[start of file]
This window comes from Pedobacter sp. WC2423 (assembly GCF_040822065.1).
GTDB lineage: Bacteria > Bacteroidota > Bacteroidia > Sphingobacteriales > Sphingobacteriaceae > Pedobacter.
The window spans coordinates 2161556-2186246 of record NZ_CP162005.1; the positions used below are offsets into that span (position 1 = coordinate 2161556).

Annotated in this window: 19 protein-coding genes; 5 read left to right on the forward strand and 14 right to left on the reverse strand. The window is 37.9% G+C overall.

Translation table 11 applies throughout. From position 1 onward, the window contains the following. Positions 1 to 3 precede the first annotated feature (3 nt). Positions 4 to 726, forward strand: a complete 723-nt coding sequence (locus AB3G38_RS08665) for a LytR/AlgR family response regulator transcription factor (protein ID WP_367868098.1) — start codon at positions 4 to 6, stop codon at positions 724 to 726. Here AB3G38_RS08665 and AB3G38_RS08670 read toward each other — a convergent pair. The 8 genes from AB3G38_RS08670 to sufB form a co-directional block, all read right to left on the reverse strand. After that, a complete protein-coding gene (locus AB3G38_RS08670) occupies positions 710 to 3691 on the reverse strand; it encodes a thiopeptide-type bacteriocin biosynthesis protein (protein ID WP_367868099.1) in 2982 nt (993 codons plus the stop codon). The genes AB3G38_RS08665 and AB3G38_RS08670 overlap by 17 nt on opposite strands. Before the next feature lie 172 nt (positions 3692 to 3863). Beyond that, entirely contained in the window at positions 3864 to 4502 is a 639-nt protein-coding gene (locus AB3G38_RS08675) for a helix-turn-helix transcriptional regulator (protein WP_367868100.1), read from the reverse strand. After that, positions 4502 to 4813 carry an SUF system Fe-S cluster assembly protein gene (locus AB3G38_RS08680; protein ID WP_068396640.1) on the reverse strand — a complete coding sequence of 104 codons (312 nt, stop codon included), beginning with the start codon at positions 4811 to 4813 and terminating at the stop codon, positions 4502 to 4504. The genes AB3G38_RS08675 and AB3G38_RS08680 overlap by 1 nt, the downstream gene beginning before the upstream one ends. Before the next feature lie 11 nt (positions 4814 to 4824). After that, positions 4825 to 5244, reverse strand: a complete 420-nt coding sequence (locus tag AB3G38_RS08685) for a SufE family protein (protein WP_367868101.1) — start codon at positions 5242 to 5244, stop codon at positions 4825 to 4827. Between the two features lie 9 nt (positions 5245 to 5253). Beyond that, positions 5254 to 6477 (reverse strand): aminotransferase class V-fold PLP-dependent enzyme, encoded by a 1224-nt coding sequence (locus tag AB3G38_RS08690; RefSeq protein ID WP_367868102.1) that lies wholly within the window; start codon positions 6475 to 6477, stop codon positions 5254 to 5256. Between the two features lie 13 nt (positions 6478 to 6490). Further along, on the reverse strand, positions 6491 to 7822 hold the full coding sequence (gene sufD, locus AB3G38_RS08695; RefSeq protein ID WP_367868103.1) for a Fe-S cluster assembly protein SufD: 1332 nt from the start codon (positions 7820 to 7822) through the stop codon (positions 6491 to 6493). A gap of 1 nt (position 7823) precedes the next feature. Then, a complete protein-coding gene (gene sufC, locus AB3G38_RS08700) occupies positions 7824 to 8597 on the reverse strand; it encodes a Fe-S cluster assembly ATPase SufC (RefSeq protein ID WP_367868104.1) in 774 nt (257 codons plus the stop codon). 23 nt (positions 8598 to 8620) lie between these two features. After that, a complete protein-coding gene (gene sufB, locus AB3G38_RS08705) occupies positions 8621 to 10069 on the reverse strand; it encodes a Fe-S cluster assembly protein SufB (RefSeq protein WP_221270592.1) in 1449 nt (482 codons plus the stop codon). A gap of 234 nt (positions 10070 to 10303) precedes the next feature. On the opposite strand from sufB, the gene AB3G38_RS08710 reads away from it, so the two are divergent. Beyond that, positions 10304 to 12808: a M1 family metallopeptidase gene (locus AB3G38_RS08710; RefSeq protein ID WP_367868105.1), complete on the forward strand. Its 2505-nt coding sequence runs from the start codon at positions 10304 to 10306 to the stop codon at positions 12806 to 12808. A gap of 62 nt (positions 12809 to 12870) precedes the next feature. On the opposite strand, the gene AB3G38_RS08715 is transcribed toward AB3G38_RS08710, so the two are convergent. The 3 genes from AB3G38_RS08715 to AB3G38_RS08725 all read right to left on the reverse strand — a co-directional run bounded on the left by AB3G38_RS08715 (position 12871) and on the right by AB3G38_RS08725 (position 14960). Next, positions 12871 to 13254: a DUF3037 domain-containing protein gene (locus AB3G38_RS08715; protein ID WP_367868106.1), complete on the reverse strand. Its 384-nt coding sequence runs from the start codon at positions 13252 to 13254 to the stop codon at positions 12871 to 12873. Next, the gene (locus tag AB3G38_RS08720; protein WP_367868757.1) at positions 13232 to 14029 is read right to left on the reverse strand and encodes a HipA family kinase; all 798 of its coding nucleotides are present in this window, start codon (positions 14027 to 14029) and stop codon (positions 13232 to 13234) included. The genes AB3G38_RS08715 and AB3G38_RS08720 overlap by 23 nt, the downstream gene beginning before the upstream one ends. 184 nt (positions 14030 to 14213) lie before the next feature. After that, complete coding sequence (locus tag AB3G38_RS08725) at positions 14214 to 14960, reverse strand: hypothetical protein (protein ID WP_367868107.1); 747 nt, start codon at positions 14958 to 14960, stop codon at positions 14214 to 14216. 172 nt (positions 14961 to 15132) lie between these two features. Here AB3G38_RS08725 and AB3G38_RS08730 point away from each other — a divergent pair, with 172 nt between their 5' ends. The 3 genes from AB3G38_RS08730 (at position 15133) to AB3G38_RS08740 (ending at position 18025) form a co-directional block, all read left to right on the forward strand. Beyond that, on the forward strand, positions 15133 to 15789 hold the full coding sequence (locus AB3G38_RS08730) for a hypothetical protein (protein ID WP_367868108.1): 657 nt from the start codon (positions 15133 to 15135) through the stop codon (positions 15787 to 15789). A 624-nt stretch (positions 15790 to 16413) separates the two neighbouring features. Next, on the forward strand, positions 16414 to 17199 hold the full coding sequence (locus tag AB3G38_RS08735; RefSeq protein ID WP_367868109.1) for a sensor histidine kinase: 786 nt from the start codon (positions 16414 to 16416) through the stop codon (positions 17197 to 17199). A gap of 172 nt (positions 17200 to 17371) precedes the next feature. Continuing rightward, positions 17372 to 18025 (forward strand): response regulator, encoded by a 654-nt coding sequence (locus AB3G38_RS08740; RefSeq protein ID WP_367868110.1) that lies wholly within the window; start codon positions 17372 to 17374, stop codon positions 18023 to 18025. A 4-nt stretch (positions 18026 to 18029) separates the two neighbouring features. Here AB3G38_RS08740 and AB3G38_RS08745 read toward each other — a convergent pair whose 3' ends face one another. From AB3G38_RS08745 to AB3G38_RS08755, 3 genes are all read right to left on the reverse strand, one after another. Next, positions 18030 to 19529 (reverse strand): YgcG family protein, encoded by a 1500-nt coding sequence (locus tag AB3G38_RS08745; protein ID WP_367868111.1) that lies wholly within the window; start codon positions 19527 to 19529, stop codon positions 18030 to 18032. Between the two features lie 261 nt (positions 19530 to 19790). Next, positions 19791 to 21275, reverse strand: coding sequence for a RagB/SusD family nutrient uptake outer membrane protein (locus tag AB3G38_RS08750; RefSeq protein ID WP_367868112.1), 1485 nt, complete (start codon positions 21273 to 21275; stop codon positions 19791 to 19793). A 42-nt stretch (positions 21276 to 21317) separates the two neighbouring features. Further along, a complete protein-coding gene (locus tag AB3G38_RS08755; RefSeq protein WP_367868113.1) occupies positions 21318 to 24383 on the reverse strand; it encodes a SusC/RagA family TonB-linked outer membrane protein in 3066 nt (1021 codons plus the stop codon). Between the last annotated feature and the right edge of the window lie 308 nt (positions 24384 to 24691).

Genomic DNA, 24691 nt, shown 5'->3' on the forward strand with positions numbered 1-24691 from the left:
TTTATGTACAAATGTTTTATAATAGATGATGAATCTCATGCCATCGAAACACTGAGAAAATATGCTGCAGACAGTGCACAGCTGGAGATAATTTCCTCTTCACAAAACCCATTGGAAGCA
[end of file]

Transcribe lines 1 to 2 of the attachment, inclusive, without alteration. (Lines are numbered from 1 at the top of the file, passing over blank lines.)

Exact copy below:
This window comes from Pedobacter sp. WC2423 (assembly GCF_040822065.1).
GTDB lineage: Bacteria > Bacteroidota > Bacteroidia > Sphingobacteriales > Sphingobacteriaceae > Pedobacter.